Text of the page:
The Bakewell Bake Off: A New Musical (C, 5 – 22 Aug : 17.00 : 1hr 10 mins)

“A sweet, easy-to-watch crowd pleaser”

Editorial Rating: 3 Stars: Nae Bad

It was only a matter of time before a GBBO-themed show made it to the Fringe, and this one has all the necessary ingredients for a sweet, easy-to-watch crowd pleaser.

The plot is exactly what you would expect – an eclectic group of wannabe bakers pit their culinary skills against each other to please three ultra-competitive judges and be crowned Bakewell’s best baker. There are some interesting characters and relationships, including a cross-dresser, a nun, a woman obsessed with Christmas, an Asian doctor (who becomes the subject of some racist abuse), and it’s all hosted by the very talkative yet incredibly likeable hostess called Victoria Sponge.

The script is full of wonderful baking-related puns: from characters whose names include, Tina Tartan and Henrietta Apfelstrudel, to a nun’s “Desecrated Coconut” cake, which tickled me the most. Indeed the writing is clever throughout the piece with lots of quips and wordplay to keep the audience amused, even if the narrative itself is pretty thin.

For me Sophie Forster as catty judge Griselda Pratt-Dewhurst delivered the best comic performance with an array of scathing put downs, while rival judge Hugh Dripp, played George Rexstrew, commanded the stage with great presence and energy.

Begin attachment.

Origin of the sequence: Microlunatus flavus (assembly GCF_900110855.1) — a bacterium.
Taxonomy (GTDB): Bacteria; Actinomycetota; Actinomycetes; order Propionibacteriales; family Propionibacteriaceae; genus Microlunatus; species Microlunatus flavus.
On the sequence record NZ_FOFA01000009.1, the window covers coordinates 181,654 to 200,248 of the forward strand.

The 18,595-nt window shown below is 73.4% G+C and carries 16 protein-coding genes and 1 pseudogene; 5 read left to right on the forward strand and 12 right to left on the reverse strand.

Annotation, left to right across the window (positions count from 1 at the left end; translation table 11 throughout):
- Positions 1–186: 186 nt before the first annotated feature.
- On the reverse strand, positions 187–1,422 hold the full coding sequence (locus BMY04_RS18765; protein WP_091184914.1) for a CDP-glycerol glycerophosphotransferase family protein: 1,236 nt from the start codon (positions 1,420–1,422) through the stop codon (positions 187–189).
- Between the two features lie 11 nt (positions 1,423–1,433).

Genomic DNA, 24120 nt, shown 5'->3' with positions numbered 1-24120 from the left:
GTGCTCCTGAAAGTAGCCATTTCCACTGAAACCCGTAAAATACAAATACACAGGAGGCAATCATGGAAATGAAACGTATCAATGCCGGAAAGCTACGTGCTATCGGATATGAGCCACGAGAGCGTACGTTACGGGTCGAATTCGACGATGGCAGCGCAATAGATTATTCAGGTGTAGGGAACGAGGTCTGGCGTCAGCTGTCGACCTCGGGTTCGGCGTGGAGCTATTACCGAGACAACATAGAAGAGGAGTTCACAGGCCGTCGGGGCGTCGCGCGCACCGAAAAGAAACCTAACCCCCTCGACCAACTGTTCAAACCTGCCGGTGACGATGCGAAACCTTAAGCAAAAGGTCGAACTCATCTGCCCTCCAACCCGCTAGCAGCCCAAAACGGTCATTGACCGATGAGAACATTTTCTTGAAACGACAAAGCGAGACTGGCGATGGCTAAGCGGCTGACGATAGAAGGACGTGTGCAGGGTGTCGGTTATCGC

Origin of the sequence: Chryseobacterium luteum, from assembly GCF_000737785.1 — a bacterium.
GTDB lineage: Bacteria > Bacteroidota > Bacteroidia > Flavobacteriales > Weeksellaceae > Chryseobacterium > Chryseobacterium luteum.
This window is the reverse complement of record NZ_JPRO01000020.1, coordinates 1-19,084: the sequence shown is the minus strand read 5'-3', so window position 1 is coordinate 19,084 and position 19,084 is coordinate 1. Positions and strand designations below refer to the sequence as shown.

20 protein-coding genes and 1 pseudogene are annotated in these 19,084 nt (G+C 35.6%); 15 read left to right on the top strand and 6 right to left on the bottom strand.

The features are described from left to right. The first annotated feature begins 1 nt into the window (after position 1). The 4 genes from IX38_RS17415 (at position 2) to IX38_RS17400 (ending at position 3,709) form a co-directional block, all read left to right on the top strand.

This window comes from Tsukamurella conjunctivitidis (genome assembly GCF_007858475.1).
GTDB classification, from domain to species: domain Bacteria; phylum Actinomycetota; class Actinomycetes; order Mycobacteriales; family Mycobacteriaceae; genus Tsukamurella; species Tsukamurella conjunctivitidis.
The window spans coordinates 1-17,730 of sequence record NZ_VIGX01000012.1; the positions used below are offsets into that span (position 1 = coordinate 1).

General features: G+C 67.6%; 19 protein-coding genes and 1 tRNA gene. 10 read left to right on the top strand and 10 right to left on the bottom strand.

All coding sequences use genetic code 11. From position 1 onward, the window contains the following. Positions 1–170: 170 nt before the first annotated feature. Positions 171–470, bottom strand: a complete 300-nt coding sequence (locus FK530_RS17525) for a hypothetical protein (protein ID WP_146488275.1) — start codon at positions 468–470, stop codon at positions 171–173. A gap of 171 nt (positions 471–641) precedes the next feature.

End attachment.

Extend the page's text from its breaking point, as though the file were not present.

Overall the singing was good, but at its best in the choral numbers. One can’t be too critical of sound levels of a student production in the Fringe space – the soloists did as best they could and with a full band and microphones I am sure they would have dazzled. This was most evident in gospel number Bake Your Way to Heaven, where I was longing for Imogen Coutts’s vocals to soar above the rousing backing singers. Alas, a commendable effort.

The choreography was perhaps more impressive, with a great range of routines for the varied musical numbers, all delivered deftly and with great energy. My favourite was the tango to the cleverly named “The Original Bakewell Tart”, which was performed with great finesse.

At an hour and 10 minutes this show is a decent length, although I feel that one or two of the characters could have been sacrificed to allow us to get to know the others better and build up more tension between them. There was a lovely moment towards the end between Freddie Twist (Charlie Keable) and Susie Sunflower (Ros Bell), who formed a very believable romance throughout the competition, and more layers like this would help turn this show from being good into really great.

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Star (blue)Star (blue)Star (blue)

Reviewer: Steve Griffin (Seen 16 August)

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THIS REVIEW HAS NOT BEEN SUBEDITED